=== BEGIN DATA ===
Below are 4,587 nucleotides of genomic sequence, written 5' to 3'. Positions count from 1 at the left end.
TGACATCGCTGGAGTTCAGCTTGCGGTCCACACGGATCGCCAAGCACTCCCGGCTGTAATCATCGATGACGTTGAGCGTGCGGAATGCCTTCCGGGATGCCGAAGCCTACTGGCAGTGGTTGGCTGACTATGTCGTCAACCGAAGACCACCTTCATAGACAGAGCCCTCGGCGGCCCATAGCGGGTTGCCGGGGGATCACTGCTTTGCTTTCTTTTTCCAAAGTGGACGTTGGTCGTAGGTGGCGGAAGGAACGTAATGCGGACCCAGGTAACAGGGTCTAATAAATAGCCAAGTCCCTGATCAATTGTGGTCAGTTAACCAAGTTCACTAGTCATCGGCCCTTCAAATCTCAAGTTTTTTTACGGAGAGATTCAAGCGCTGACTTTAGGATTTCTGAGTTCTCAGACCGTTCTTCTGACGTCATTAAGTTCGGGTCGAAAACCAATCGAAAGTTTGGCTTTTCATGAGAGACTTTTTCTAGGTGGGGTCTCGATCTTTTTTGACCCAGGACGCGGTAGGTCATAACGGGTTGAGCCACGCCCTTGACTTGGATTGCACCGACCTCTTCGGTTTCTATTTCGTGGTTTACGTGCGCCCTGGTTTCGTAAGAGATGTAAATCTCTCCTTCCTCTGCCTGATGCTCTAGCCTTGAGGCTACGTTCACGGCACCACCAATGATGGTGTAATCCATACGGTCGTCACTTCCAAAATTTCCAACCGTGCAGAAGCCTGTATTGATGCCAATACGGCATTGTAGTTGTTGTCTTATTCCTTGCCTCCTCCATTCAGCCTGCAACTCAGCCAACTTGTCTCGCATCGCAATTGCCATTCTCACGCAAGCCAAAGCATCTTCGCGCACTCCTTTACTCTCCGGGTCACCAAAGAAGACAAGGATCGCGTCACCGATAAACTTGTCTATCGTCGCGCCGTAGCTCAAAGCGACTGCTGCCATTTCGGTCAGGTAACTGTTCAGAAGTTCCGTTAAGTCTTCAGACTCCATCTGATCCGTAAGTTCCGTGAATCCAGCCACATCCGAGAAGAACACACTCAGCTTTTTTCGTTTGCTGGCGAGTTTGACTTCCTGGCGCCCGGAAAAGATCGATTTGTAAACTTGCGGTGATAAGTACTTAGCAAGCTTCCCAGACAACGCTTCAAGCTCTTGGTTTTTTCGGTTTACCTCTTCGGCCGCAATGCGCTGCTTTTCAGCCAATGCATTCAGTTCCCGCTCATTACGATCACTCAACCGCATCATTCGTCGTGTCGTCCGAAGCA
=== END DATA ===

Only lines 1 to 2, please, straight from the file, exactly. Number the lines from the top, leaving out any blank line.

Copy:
Below are 4,587 nucleotides of genomic sequence, written 5' to 3'. Positions count from 1 at the left end.
TGACATCGCTGGAGTTCAGCTTGCGGTCCACACGGATCGCCAAGCACTCCCGGCTGTAATCATCGATGACGTTGAGCGTGCGGAATGCCTTCCGGGATGCCGAAGCCTACTGGCAGTGGTTGGCTGACTATGTCGTCAACCGAAGACCACCTTCATAGACAGAGCCCTCGGCGGCCCATAGCGGGTTGCCGGGGGATCACTGCTTTGCTTTCTTTTTCCAAAGTGGACGTTGGTCGTAGGTGGCGGAAGGAACGTAATGCGGACCCAGGTAACAGGGTCTAATAAATAGCCAAGTCCCTGATCAATTGTGGTCAGTTAACCAAGTTCACTAGTCATCGGCCCTTCAAATCTCAAGTTTTTTTACGGAGAGATTCAAGCGCTGACTTTAGGATTTCTGAGTTCTCAGACCGTTCTTCTGACGTCATTAAGTTCGGGTCGAAAACCAATCGAAAGTTTGGCTTTTCATGAGAGACTTTTTCTAGGTGGGGTCTCGATCTTTTTTGACCCAGGACGCGGTAGGTCATAACGGGTTGAGCCACGCCCTTGACTTGGATTGCACCGACCTCTTCGGTTTCTATTTCGTGGTTTACGTGCGCCCTGGTTTCGTAAGAGATGTAAATCTCTCCTTCCTCTGCCTGATGCTCTAGCCTTGAGGCTACGTTCACGGCACCACCAATGATGGTGTAATCCATACGGTCGTCACTTCCAAAATTTCCAACCGTGCAGAAGCCTGTATTGATGCCAATACGGCATTGTAGTTGTTGTCTTATTCCTTGCCTCCTCCATTCAGCCTGCAACTCAGCCAACTTGTCTCGCATCGCAATTGCCATTCTCACGCAAGCCAAAGCATCTTCGCGCACTCCTTTACTCTCCGGGTCACCAAAGAAGACAAGGATCGCGTCACCGATAAACTTGTCTATCGTCGCGCCGTAGCTCAAAGCGACTGCTGCCATTTCGGTCAGGTAACTGTTCAGAAGTTCCGTTAAGTCTTCAGACTCCATCTGATCCGTAAGTTCCGTGAATCCAGCCACATCCGAGAAGAACACACTCAGCTTTTTTCGTTTGCTGGCGAGTTTGACTTCCTGGCGCCCGGAAAAGATCGATTTGTAAACTTGCGGTGATAAGTACTTAGCAAGCTTCCCAGACAACGCTTCAAGCTCTTGGTTTTTTCGGTTTACCTCTTCGGCCGCAATGCGCTGCTTTTCAGCCAATGCATTCAGTTCCCGCTCATTACGATCACTCAACCGCATCATTCGTCGTGTCGTCCGAAGCA